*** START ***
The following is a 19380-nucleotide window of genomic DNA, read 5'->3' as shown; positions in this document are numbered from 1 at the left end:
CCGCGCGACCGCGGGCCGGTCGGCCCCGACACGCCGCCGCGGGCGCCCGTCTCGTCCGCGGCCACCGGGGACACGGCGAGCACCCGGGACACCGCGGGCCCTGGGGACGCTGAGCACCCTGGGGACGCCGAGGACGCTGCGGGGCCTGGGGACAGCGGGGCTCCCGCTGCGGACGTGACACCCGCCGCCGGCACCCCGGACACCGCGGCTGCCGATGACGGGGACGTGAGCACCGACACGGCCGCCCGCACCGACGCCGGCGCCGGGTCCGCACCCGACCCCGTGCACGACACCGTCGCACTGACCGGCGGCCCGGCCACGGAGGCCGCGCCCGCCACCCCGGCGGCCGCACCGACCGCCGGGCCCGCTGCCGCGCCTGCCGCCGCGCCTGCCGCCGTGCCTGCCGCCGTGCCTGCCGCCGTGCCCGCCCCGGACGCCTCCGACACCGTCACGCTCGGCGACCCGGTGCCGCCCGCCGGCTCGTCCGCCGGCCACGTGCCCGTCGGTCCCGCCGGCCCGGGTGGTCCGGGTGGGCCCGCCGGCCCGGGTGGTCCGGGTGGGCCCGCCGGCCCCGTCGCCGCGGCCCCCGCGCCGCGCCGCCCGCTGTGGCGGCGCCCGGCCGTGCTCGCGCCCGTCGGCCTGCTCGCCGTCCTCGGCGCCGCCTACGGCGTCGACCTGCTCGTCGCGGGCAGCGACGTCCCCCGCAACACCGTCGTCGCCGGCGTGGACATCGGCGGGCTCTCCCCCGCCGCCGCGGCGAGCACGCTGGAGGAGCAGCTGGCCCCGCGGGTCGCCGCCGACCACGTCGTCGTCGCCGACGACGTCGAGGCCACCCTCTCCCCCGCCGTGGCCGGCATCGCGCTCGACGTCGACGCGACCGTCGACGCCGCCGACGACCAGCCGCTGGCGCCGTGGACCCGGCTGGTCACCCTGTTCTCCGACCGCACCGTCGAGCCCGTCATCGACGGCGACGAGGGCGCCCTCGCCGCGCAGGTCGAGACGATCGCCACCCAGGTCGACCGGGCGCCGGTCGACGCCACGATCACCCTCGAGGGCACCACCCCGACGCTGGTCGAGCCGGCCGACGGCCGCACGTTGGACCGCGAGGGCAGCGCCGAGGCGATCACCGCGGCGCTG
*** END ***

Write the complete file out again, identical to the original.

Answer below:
The following is a 19380-nucleotide window of genomic DNA, read 5'->3' as shown; positions in this document are numbered from 1 at the left end:
CCGCGCGACCGCGGGCCGGTCGGCCCCGACACGCCGCCGCGGGCGCCCGTCTCGTCCGCGGCCACCGGGGACACGGCGAGCACCCGGGACACCGCGGGCCCTGGGGACGCTGAGCACCCTGGGGACGCCGAGGACGCTGCGGGGCCTGGGGACAGCGGGGCTCCCGCTGCGGACGTGACACCCGCCGCCGGCACCCCGGACACCGCGGCTGCCGATGACGGGGACGTGAGCACCGACACGGCCGCCCGCACCGACGCCGGCGCCGGGTCCGCACCCGACCCCGTGCACGACACCGTCGCACTGACCGGCGGCCCGGCCACGGAGGCCGCGCCCGCCACCCCGGCGGCCGCACCGACCGCCGGGCCCGCTGCCGCGCCTGCCGCCGCGCCTGCCGCCGTGCCTGCCGCCGTGCCTGCCGCCGTGCCCGCCCCGGACGCCTCCGACACCGTCACGCTCGGCGACCCGGTGCCGCCCGCCGGCTCGTCCGCCGGCCACGTGCCCGTCGGTCCCGCCGGCCCGGGTGGTCCGGGTGGGCCCGCCGGCCCGGGTGGTCCGGGTGGGCCCGCCGGCCCCGTCGCCGCGGCCCCCGCGCCGCGCCGCCCGCTGTGGCGGCGCCCGGCCGTGCTCGCGCCCGTCGGCCTGCTCGCCGTCCTCGGCGCCGCCTACGGCGTCGACCTGCTCGTCGCGGGCAGCGACGTCCCCCGCAACACCGTCGTCGCCGGCGTGGACATCGGCGGGCTCTCCCCCGCCGCCGCGGCGAGCACGCTGGAGGAGCAGCTGGCCCCGCGGGTCGCCGCCGACCACGTCGTCGTCGCCGACGACGTCGAGGCCACCCTCTCCCCCGCCGTGGCCGGCATCGCGCTCGACGTCGACGCGACCGTCGACGCCGCCGACGACCAGCCGCTGGCGCCGTGGACCCGGCTGGTCACCCTGTTCTCCGACCGCACCGTCGAGCCCGTCATCGACGGCGACGAGGGCGCCCTCGCCGCGCAGGTCGAGACGATCGCCACCCAGGTCGACCGGGCGCCGGTCGACGCCACGATCACCCTCGAGGGCACCACCCCGACGCTGGTCGAGCCGGCCGACGGCCGCACGTTGGACCGCGAGGGCAGCGCCGAGGCGATCACCGCGGCGCTG